I have an estimator $\hat{\theta}$=$\frac{XY}{Z}$ where $X$ and $Y$ are constants and $Z$ is a random variable. $Z$ ranges from [1, $Y$]. Further $Z$ $\rightarrow$ $Y$ in the limit (asymptotically), and therefore $X$ $\rightarrow$ $\hat{\theta}$.

I can use the Delta Method to produce a Wald-type (symmetric) confidence interval (CI) for $\theta$ through relying on the asymptotic normality of $Z$. The interval is

$\hat{\theta} \pm z_{1-\alpha/2}\frac{\hat{\sigma}}{Z_{n}}\sqrt{\hat{\theta}}$

where $Z_{n}$ is the last realization corresponding to $Z$ and $\hat{\sigma}$ is the estimated (sample) standard deviation. Unfortunately, at small sample sizes, the resulting confidence interval will likely have very poor coverage due to the nonlinear nature of $\theta$ as a function of $Z$. Thus, I suspect that an asymmetric interval would be better.

Is there a simple method (easily coded up in R) to produce such an asymmetric interval?

I found the below link to a post by @Cliff AB which suggests that direct sampling from $N(\hat{\theta}, \hat{\sigma^2}$) would work. A user points out that this can be accomplished via resampling, since techniques like bootstrapping are equivalent to the delta method.

Sampling instead of delta method

Once resampling is done, a simple 95% CI could be formed from the 2.5th and 97.5th percentiles of the resulting estimated sampling distribution of $\hat{\theta}$.

Any suggestions would be greatly appreciated.


1 Answer 1


The particular distribution of the population and the parameter being estimated will determine the exact answer to this question. This information is not provided. I will illustrate what I hope is the key issue in terms of a more transparent situation.

Suppose you have $n = 25$ observations $X_i$ from $\mathsf{Exp}(\mathrm{rate} = 1/6),$ which has $E(X_i) = \mu = 6.$ The point estimate of $\mu$ is $\hat\mu = \bar X.$ Because $SD(X_i) = E(X_i),$ a symmetrical Wald style 95% (approximate) CI for $\mu$ would be of the form $\bar X \pm 1.96\bar X/\sqrt{n}.$

For a particular sample, we might have the following:

x = rexp(25, 1/6)
[1] 6.619402

Thus a 95% CI with limits symmetrically located about $\bar X$ is $(4.02, 9.21)$.

mean(x) + qnorm(c(.025,.975))*mean(x)/sqrt(25)
[1] 4.024644 9.214160

However, $\frac{\bar X}{\mu} \sim \mathsf{Gamma}(\mathsf{shape}=25;\mathsf{rate}=25),$ so $P\left(L \le \frac{\bar X}{\mu} \le U\right) = 0.95,$ where $L$ and $U$ cut probability $0.025,$ respectively from the lower and upper tails of this gamma distribution. Upon pivoting, we have an exact 95% CI of the form $$\left(\frac{\bar X}{U},\,\frac{\bar X}{L}\right) = (4.634,10.229).$$

[1]  4.634125 10.228587

Note: The following simulation illustrates that the approximate symmetrical "95%" CI actually covers $\mu = 6$ only 93% of the time, even for $n$ as large as $n = 25.$ By contrast, the exact interval has 95% coverage.

n = 25; lam = 1/6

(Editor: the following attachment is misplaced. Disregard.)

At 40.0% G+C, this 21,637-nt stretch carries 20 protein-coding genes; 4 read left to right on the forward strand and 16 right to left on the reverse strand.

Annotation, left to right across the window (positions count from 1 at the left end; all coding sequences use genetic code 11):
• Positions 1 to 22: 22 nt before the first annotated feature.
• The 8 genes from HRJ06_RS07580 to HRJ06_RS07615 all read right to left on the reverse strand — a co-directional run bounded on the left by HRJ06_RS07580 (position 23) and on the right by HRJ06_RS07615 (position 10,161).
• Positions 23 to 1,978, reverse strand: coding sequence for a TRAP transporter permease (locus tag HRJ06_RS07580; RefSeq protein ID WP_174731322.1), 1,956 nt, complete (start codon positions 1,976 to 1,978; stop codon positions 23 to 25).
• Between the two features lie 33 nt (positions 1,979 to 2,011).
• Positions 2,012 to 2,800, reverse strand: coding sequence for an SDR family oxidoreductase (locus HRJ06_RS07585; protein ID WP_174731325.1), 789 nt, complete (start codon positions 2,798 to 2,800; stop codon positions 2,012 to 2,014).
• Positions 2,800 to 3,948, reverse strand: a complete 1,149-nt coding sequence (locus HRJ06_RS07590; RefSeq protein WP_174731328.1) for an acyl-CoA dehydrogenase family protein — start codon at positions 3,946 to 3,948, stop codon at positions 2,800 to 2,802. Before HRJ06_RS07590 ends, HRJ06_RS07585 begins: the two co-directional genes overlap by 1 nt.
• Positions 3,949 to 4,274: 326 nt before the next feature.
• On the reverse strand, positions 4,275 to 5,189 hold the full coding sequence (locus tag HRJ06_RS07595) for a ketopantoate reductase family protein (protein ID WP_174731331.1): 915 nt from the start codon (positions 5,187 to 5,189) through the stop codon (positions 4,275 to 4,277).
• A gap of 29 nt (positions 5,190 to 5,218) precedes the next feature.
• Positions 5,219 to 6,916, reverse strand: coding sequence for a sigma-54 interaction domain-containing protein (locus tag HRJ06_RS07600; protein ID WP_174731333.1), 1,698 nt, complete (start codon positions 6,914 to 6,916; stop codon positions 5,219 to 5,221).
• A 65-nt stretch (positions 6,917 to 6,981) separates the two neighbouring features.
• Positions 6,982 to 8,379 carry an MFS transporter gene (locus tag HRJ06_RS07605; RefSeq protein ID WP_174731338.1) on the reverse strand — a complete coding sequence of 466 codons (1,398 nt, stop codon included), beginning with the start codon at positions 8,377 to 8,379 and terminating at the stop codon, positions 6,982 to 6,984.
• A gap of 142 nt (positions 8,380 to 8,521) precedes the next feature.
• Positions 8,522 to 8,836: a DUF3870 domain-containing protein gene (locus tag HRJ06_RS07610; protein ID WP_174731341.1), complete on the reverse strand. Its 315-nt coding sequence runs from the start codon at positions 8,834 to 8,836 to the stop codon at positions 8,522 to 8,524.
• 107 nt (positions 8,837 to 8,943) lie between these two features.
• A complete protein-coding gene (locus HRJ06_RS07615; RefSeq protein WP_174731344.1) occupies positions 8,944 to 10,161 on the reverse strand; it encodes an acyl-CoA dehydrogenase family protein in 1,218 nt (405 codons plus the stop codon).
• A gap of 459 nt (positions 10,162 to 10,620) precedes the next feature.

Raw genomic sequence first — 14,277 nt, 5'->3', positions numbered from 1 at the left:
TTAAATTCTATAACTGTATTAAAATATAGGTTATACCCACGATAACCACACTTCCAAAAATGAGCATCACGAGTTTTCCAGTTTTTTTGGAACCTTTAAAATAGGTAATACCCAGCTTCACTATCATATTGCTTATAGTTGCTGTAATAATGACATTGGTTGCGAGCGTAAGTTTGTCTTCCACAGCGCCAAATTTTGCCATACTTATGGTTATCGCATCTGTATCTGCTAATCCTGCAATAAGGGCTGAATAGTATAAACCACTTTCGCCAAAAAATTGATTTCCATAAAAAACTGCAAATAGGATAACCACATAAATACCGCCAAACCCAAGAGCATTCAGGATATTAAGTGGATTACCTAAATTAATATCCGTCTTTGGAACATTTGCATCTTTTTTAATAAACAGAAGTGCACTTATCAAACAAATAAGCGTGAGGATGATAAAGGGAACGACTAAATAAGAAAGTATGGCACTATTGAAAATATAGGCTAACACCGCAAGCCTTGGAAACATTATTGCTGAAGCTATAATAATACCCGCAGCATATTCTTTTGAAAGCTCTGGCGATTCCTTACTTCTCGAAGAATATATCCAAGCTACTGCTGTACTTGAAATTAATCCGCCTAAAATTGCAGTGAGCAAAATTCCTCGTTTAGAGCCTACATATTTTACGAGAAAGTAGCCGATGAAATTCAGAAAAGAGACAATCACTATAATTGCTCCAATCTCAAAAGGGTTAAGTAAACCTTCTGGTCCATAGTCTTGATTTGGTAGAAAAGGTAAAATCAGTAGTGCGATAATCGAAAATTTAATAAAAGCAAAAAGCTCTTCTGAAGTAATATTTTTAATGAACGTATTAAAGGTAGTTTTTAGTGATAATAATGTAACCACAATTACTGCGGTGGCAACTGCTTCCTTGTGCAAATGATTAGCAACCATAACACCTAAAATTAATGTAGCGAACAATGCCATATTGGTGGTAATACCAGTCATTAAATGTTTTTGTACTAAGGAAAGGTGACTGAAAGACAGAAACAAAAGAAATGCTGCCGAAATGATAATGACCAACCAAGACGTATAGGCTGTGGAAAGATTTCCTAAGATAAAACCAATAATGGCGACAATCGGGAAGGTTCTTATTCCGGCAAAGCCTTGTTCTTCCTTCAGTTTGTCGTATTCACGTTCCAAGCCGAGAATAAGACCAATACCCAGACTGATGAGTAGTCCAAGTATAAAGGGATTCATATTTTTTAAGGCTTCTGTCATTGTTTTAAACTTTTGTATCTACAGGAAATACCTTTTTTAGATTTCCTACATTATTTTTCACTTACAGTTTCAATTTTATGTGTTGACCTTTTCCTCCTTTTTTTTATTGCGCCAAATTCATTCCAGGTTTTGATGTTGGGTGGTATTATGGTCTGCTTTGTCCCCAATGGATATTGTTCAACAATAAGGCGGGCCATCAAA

a = replicate(10^6, mean(rexp(n,lam)))
#aprx CI
mean( (6 > (1-1.96/sqrt(n))*a)  & (6 < (1+1.96/sqrt(n))*a) )
[1] 0.930849
#exact CI
mean((6 > a/qgamma(.975,25,25)) & (6 < a/qgamma(.025,25,25)))
[1] 0.950385
  • $\begingroup$ Thanks. This is helpful. For my particular case, I know nothing of the population's underlying distribution, so likely the best I can do is use the estimated quantiles of the sampling distribution of the statistic, as you nicely illustrate here, to come up with a plausible nonparametric interval. Also, you write Exp(rate = 1/5), but in the R code, you use Exp(rate = 1/6). Perhaps this might be confusing for future readers $\endgroup$ Commented Dec 13, 2020 at 2:48
  • $\begingroup$ Thanks. Changed from mean 5 to 6 in midstream. Fixed now. // Working on a simulation to show Wald interval doesn't really have 95% 'coverage' even for $n$ as large as 25. Hope to post that soon. $\endgroup$
    – BruceET
    Commented Dec 13, 2020 at 3:22
  • $\begingroup$ The information that $Z$ has support $(1,\infty)$ makes me think of delayed exponential or Pareto family of distributions. If this is a textbook problem, what distributions have been mentioned in the pages before the problem appears? $\endgroup$
    – BruceET
    Commented Dec 13, 2020 at 3:31
  • $\begingroup$ Actually, it's not from a textbook of any kind. I ask for my PhD. research (i hope this is OK, but I may need the self-study tag). Basically, I plot monotonically-increasing curves for a bunch of species and wish to find the $x$ value ($X$ in my estimator) past which there is no change in the $y$ value (hence reaching a horizontal asymptote equal to $Y$). This suggests the need for an asymmetric interval. $\endgroup$ Commented Dec 13, 2020 at 4:05
  • $\begingroup$ The endpoint of the curve corresponds to $Z_{n}$. I have edited my post to reflect this. $\endgroup$ Commented Dec 13, 2020 at 5:08

Your Answer

By clicking “Post Your Answer”, you agree to our terms of service and acknowledge you have read our privacy policy.

Not the answer you're looking for? Browse other questions tagged or ask your own question.